Political parties face difficult questions about balancing the economic benefits of migration with the infrastructure needs of a growing population.
All parties acknowledge immigrants fill skills gaps, but some blame immigration for congested roads, the Auckland housing crisis and Kiwi unemployment.
More policy at a glance:
- Immigration policies at a glance
- Housing policies at a glance
- Te ao Māori policies at a glance
- Drug policies at a glance
- Poverty policies at a glance
In the year to July, New Zealand's annual net migration (migrant arrivals minus migrant departures) reached a record 72,400.
The parties fall into two main camps with the Government on one side and the Opposition on the other:
- The numbers of immigrants coming into New Zealand would fall under Labour, the Greens, TOP and NZ First.
- Immigration would stay at roughly its current level under ACT, the Māori Party and National.
The party that would reduce immigration the most is NZ First, which would cut net migration to 10,000 people a year. That is contrasted by ACT, which wants to improve access to migrant labour.
In a nutshell, here's what the parties would do:
Labour would reduce net migration by 20-30,000 people a year, mostly by limiting the number of people granted student and work visas. It says the population is growing too fast for housing, schooling and infrastructure to keep up. Read Labour's policy.
National believes the current net migration level is about right. It believes restricting the number of immigrants entering New Zealand would be detrimental to many industries and the regions. National would make it harder for older immigrants to access a pension, increasing the number of years you have to live in New Zealand before you are eligible from 10 to 20.
The Green Party told Newshub net migration would likely fall under their policy, which aims for a "sustainable net migration flow to limit effects on our environment, society and culture". It says the focus "is not on picking a number or target but making sure we are able to provide good services, houses and support for people who want to make New Zealand their home". Read the Green Party's policy.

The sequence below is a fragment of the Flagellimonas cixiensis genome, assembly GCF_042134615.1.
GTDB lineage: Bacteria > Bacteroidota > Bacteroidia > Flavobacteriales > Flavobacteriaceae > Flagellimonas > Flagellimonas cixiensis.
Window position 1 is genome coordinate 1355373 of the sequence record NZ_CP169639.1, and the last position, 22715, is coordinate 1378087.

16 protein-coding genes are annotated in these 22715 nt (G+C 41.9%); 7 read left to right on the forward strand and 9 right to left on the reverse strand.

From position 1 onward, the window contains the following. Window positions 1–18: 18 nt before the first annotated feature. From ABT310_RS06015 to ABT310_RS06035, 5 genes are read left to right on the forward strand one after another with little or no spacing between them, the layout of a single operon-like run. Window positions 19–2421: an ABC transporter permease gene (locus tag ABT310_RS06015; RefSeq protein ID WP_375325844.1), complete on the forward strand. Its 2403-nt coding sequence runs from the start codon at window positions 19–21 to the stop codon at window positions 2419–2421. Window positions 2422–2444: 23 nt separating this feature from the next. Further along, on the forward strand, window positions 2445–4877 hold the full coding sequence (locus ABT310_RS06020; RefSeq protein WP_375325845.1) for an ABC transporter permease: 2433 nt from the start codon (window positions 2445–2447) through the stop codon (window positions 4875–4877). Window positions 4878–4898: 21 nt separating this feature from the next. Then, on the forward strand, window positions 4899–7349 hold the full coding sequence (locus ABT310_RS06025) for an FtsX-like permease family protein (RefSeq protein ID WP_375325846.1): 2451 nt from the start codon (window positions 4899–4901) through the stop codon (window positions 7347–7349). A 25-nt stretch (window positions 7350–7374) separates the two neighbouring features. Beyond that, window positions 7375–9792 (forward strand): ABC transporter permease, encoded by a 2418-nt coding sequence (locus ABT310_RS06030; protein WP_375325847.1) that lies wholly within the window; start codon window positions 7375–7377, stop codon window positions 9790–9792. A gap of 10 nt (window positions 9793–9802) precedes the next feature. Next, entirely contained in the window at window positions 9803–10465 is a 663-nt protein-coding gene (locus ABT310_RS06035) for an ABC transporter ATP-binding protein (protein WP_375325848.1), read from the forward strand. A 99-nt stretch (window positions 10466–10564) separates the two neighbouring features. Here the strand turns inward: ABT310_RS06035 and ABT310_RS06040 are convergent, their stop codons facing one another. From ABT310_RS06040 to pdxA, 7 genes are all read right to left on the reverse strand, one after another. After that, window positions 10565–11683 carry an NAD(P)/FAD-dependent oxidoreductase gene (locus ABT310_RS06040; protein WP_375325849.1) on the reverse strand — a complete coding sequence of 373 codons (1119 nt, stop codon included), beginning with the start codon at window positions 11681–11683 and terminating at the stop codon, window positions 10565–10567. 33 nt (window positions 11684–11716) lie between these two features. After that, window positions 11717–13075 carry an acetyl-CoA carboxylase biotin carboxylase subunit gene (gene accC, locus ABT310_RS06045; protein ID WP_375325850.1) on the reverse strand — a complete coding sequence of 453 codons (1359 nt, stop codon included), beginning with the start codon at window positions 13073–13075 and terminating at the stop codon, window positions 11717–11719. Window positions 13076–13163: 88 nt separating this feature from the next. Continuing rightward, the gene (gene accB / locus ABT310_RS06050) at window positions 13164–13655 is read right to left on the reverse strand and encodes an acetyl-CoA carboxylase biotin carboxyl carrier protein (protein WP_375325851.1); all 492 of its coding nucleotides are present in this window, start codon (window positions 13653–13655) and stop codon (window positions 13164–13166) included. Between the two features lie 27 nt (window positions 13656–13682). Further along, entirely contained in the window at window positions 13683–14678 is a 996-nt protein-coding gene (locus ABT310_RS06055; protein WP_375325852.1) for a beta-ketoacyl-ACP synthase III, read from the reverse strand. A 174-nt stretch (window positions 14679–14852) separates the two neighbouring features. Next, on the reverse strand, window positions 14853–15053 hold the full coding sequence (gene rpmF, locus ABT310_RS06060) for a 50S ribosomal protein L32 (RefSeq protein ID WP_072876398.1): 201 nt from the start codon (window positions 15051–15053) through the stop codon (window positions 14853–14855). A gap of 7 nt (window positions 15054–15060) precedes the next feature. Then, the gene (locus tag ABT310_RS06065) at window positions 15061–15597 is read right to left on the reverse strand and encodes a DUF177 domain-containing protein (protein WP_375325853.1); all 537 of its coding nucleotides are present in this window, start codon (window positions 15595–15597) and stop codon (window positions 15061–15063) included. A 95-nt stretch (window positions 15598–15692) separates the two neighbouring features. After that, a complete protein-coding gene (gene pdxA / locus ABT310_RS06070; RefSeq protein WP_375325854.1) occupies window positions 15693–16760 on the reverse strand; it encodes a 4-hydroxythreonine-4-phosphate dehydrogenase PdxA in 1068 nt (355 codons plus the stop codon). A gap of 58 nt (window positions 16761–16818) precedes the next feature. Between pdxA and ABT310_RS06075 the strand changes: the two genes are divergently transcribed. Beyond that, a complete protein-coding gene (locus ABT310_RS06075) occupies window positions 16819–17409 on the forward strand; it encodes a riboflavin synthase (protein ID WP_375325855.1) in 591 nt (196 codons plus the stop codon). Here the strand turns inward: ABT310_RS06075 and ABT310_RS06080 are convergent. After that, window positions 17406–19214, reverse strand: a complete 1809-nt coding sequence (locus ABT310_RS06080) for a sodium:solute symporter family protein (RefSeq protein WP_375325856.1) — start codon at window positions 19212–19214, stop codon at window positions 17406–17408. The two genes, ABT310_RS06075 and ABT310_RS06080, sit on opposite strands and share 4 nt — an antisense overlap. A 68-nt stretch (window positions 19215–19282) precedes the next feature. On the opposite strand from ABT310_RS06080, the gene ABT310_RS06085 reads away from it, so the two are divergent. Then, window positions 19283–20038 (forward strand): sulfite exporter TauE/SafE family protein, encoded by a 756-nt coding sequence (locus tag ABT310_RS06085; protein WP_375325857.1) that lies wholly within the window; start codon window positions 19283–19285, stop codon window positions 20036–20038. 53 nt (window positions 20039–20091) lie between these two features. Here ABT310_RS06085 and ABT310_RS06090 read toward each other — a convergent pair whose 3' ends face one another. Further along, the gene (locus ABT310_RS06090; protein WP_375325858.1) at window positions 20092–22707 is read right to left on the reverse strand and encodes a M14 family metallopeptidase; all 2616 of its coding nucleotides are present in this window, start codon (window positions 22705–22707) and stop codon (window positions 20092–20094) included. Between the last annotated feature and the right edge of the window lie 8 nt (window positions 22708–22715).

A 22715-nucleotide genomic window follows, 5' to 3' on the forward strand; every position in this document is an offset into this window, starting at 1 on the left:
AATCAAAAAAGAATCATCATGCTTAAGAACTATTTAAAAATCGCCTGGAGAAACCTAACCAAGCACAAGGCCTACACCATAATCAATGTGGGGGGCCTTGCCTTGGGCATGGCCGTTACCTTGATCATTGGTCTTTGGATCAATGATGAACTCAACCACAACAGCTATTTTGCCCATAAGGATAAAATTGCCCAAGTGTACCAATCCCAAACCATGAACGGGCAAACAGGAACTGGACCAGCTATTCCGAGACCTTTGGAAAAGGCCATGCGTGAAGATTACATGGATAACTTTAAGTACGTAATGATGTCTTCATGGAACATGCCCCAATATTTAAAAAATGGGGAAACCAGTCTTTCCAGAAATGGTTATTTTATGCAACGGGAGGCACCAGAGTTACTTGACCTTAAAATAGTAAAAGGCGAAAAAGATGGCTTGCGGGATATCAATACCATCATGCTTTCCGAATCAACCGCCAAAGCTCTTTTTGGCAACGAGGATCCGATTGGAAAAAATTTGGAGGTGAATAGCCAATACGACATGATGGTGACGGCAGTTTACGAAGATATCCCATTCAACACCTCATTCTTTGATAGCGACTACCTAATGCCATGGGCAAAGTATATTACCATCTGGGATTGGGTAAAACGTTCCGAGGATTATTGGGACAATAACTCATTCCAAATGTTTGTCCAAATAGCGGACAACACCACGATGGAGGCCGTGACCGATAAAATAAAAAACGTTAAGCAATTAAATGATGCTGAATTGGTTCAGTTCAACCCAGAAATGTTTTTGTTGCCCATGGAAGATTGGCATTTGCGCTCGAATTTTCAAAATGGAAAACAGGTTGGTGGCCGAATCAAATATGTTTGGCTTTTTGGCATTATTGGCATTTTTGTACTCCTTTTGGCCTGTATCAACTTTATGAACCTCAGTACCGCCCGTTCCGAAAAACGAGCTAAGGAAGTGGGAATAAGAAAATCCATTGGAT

Controlling immigration is a flagship policy for NZ First, which wants "rigorous and strictly applied immigration policy". The party wants NZ workers to get jobs ahead of immigrants and would strictly cap the number of older immigrants and immigrants entering the country under the family reunification scheme. The party says Auckland's infrastructure is overloaded and it would encourage immigrants to move to the regions. Read NZ First's policy.
The Māori Party would grant Pacific overstayers amnesty and create a category for Pacific people to seek refuge if they are affected by climate change. The party told Newshub net migration would remain "roughly the same" under the Māori Party.
The Opportunities Party (TOP) says it's strongly pro-immigration, but told Newshub net migration would likely drop under its policy. TOP's policy is about "quality over quantity" – it wants more highly skilled migrants and fewer low-skilled workers coming in. It says too many people that don't add value to New Zealanders' lives are entering the country. Read TOP's policy.
If you love freedom of movement, ACT has the policy for you. It opposes new immigration restrictions and support a free movement agreement between Commonwealth countries NZ, Canada, Australia and the United Kingdom. But the party would make it harder for the children of recent immigrants to access the state-funded education system. Read ACT's policy.
The world has been grappling with one of the largest movements of refugees and asylum seekers ever. Many are waiting to be granted refugee status in camps near borders in Africa, the Middle East and Southern Europe. The parties proposing to bring in the most refugees are the Greens and TOP, at 5000 and 4000 respectively.